I learned about chow, where to sit, and shower time. If the Blacks are on one side of the shower, then you don’t go in the shower at all. The Chicanos and the Whites take showers together; it’s 3-minute showers, you go in there, you get wet, you step out and start soaping up, and you don’t wash your hair. You never wash your hair because you’re vulnerable when your eyes are closed. You soap up — it takes 35, 45 seconds. You rinse off, and then you’re done. You don’t peter-gaze, you don’t do anything. Your eyes are focused straight ahead. You don’t do any of that stuff. Guys will do that. They like to flaunt themselves, and if you get caught peter-gazing, it’s rough for you. You always look up.


The murder that I committed was against some regular person. We were trying to steal his car. He was married and had a young child. He had fought with my homeboy so when he came at me — I just put out a knife and stabbed him. He died within a minute. I punctured his heart.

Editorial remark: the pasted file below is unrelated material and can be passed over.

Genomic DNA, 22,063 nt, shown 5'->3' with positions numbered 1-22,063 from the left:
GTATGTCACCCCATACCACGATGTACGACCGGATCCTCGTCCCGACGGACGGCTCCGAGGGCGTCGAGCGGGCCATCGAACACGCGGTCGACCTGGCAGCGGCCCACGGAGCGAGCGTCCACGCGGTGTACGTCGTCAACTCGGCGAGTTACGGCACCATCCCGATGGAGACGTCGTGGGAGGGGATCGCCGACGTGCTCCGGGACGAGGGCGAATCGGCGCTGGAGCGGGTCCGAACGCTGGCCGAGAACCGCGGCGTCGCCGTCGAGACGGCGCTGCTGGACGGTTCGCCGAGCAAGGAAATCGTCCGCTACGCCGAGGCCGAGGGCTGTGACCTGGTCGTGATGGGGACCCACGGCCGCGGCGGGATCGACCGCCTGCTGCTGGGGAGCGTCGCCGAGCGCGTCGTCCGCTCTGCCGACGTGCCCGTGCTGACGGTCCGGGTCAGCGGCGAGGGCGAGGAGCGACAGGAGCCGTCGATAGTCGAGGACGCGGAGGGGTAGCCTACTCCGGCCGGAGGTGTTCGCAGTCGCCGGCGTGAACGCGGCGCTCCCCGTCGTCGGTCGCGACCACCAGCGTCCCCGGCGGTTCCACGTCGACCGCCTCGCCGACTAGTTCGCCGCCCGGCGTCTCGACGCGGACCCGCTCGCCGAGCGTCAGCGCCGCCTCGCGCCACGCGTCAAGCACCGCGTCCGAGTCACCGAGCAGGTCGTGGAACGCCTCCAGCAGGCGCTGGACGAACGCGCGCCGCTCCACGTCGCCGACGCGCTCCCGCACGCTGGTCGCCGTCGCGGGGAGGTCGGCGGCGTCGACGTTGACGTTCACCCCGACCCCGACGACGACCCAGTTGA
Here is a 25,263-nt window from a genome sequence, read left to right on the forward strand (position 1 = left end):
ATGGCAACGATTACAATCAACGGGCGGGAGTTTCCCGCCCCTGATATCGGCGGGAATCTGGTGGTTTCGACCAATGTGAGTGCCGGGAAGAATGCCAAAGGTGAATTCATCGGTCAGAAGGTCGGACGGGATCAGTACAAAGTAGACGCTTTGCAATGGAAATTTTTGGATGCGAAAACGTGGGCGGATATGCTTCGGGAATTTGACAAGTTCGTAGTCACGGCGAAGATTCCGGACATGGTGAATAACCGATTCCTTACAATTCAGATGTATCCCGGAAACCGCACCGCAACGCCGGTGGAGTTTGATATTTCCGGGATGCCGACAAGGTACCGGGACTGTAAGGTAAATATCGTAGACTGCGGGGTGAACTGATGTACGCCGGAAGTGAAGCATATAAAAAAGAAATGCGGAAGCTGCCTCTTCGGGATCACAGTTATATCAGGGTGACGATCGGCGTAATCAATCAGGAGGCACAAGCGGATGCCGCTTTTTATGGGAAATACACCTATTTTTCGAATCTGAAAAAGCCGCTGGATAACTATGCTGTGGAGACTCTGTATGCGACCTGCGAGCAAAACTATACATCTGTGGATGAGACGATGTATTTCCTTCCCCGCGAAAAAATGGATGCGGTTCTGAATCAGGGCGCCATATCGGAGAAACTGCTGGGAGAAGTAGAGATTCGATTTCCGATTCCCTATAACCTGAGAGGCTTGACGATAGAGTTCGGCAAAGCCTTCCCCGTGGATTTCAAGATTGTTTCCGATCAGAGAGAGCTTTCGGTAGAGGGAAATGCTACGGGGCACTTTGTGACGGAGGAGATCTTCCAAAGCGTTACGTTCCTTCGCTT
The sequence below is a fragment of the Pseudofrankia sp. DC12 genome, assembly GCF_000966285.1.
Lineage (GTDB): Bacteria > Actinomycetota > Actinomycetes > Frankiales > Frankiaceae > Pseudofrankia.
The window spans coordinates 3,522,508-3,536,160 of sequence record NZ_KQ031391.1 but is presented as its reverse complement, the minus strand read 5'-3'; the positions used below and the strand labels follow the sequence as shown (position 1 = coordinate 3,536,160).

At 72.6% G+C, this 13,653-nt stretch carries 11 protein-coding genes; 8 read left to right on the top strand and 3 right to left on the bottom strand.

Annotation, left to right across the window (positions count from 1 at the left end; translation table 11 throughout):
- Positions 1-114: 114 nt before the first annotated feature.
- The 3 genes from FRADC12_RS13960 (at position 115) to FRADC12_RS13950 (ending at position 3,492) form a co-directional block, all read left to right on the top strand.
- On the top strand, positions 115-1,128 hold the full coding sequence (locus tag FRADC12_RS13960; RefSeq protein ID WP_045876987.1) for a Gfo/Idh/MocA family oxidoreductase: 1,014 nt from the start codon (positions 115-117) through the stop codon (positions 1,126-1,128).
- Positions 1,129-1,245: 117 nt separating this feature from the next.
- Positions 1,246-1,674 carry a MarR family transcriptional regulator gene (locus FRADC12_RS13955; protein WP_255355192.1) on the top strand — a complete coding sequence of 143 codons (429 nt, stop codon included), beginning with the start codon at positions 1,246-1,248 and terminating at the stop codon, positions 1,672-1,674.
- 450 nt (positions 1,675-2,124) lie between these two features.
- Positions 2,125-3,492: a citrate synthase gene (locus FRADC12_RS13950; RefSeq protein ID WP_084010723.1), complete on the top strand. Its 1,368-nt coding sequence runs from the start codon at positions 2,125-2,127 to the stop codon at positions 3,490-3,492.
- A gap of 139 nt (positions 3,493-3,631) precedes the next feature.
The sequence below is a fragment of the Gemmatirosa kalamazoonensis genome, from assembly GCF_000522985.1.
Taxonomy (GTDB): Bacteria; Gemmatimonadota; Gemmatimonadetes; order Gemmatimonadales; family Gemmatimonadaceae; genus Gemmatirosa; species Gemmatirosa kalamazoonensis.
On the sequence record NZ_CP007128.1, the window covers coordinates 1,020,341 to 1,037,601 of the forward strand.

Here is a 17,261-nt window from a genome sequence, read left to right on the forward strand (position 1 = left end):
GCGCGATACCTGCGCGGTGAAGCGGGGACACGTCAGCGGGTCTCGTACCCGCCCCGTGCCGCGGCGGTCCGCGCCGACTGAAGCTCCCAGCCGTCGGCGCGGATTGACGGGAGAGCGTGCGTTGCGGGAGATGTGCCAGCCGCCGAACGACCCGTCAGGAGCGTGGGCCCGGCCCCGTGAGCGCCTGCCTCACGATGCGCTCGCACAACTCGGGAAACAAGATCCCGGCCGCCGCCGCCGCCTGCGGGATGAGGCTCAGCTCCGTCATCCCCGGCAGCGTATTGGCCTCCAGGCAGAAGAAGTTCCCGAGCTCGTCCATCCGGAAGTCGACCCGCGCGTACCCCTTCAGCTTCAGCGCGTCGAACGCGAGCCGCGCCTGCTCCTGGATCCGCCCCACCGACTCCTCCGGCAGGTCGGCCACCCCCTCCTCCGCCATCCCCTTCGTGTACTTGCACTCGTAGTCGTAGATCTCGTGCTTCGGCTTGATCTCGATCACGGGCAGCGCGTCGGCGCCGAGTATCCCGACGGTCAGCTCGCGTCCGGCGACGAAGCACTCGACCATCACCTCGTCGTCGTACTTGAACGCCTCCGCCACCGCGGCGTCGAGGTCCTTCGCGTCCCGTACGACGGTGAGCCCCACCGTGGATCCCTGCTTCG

Jeff (top left) with his father and siblings

I grew up in a nice part San Bernardino. I never lived in the neighborhood. My Dad said, “you should never be involved in gangs,” even though he was an outlaw biker. I would take the city bus or ride my bike down to the neighborhood. I was a teenager, so I knew everything.

My Mom and Dad divorced in 1967. My Dad had a different girlfriend, raised a different family, but was always a part of my life. In 1978 my Mom and Dad reconciled and got back together. We were teenagers then. They bought a house and things were good. Eventually, my Brother went to the Army; my Sister was married.